MOFFETT FIELD, Calif. - NASA has awarded the largest prize in aviation history, created to inspire the development of more fuel-efficient aircraft and spark the start of a new electric airplane industry. The technologies demonstrated by the CAFE Green Flight Challenge, sponsored by Google, competitors may end up in general aviation aircraft, spawning new jobs and new industries for the 21st century.
The first place prize of $1.35 million was awarded to team Pipistrel-USA.com of State College, Pa. The second place prize of $120,000 went to team eGenius, of Ramona, Calif.
Fourteen teams originally registered for the competition. Three teams successfully met all requirements and competed in the skies over the Charles M. Schulz Sonoma County Airport in Santa Rosa, Calif. The competition was managed by the Comparative Aircraft Flight Efficiency (CAFE) Foundation under an agreement with NASA.
"NASA congratulates Pipistrel-USA.com for proving that ultra-efficient aviation is within our grasp," said Joe Parrish, NASA's acting chief technologist at NASA Headquarters in Washington. "Today we've shown that electric aircraft have moved beyond science fiction and are now in the realm of practice."
The winning aircraft had to fly 200 miles in less than two hours and use less than one gallon of fuel per occupant, or the equivalent in electricity. The first and second place teams, which were both electric-powered, achieved twice the fuel efficiency requirement of the competition, meaning they flew 200 miles using just over a half-gallon of fuel equivalent per passenger.
"Two years ago the thought of flying 200 miles at 100 mph in an electric aircraft was pure science fiction," said Jack W. Langelaan, team leader of Team Pipistrel-USA.com. "Now, we are all looking forward to the future of electric aviation."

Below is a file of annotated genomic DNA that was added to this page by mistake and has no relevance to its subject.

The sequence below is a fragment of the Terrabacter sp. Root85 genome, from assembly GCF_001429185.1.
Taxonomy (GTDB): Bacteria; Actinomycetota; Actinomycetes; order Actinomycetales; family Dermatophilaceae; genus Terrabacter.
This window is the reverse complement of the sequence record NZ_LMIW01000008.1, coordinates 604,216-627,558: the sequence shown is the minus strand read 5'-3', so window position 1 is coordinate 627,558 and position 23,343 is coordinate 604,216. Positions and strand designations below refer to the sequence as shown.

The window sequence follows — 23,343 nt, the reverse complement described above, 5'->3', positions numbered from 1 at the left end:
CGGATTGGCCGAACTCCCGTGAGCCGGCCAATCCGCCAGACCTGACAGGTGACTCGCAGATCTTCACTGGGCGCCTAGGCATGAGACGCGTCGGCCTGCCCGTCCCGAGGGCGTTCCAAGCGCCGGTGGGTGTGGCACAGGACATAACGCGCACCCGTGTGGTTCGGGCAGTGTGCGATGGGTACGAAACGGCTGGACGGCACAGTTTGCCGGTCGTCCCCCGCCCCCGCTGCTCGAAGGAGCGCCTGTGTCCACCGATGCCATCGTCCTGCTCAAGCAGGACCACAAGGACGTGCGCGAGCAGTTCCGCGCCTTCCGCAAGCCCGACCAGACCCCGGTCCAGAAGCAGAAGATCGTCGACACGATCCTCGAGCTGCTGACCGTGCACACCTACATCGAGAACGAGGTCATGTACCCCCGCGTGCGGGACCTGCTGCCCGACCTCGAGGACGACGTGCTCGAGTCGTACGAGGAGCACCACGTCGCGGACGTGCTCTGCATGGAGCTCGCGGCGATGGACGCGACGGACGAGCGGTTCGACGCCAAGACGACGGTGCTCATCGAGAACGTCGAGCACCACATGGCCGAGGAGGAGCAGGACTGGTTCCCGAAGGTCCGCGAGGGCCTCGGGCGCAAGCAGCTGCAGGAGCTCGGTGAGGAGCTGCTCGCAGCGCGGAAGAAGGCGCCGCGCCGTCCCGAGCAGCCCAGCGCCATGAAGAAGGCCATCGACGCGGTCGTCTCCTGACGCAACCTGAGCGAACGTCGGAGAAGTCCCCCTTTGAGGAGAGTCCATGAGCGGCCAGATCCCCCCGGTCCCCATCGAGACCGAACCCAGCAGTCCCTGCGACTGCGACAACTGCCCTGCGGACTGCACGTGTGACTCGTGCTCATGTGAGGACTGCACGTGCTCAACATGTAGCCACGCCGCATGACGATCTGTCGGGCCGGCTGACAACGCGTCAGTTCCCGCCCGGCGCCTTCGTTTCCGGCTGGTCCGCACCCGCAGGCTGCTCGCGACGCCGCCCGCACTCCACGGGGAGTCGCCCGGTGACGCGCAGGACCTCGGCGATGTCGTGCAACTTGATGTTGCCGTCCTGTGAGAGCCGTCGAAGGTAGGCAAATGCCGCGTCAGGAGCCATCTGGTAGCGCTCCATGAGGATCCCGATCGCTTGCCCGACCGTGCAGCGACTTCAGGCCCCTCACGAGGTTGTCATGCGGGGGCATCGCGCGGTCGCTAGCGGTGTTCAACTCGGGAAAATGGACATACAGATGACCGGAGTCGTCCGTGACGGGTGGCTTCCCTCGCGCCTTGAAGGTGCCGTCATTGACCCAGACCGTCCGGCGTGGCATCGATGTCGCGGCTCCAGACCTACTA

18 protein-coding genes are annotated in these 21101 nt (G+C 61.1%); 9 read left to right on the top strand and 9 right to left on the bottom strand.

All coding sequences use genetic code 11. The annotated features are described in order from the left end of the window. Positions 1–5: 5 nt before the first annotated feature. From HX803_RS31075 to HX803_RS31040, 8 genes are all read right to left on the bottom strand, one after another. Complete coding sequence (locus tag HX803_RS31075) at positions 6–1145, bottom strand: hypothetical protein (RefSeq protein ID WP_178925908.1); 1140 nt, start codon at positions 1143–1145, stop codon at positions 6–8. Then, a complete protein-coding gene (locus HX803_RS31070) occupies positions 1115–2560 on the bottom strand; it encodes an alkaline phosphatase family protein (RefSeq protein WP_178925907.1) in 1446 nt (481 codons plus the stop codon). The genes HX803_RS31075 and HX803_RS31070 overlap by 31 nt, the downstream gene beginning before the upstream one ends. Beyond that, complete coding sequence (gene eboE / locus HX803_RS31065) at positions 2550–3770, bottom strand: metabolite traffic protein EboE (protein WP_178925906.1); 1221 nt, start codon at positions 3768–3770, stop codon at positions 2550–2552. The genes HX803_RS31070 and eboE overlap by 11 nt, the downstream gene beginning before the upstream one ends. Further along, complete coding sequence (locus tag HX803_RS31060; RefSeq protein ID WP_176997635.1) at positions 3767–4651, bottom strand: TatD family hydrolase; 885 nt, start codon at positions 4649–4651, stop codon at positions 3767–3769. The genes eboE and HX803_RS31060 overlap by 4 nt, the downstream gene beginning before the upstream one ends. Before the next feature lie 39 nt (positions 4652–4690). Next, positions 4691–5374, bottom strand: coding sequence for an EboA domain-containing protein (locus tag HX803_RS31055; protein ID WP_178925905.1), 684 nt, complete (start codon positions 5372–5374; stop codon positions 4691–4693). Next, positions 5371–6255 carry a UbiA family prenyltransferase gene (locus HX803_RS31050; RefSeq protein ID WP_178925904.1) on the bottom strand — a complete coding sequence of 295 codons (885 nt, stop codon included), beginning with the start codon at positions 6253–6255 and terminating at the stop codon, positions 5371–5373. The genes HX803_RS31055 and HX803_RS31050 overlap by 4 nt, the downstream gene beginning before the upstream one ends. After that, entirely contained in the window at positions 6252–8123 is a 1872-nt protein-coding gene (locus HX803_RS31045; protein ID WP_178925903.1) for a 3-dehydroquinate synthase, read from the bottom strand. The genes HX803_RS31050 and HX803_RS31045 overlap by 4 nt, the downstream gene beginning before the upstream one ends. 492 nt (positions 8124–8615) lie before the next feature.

This week's competition marks the culmination of more than two years of aircraft design, development and testing for the teams. It represents the dawn of a new era in efficient flight and is the first time that full-scale electric aircraft have performed in competition. Collectively, the competing teams invested more than $4 million in pursuit of the challenge prize purse.
"I'm proud that Pipistrel won, they've been a leader in getting these things into production, and the team really deserves it, and worked hard to win this prize," said Eric Raymond, team leader of eGenius.
NASA uses prize competitions to increase the number and diversity of the individuals, organizations and teams that are addressing a particular problem or challenge. Prize competitions stimulate private sector investment that is many times greater than the cash value of the prize and further NASA's mission by attracting interest and attention to a defined technical objective. This prize competition is part of the NASA Centennial Challenges program, part of the Space Technology Program, managed by the NASA Office of the Chief Technologist.
For more information about the CAFE Foundation's Green Flight Challenge, sponsored by Google, visit:
For high resolution photos of the challenge, visit:
For more information about NASA's Office of the Chief Technologist and the Centennial Challenges program, visit:
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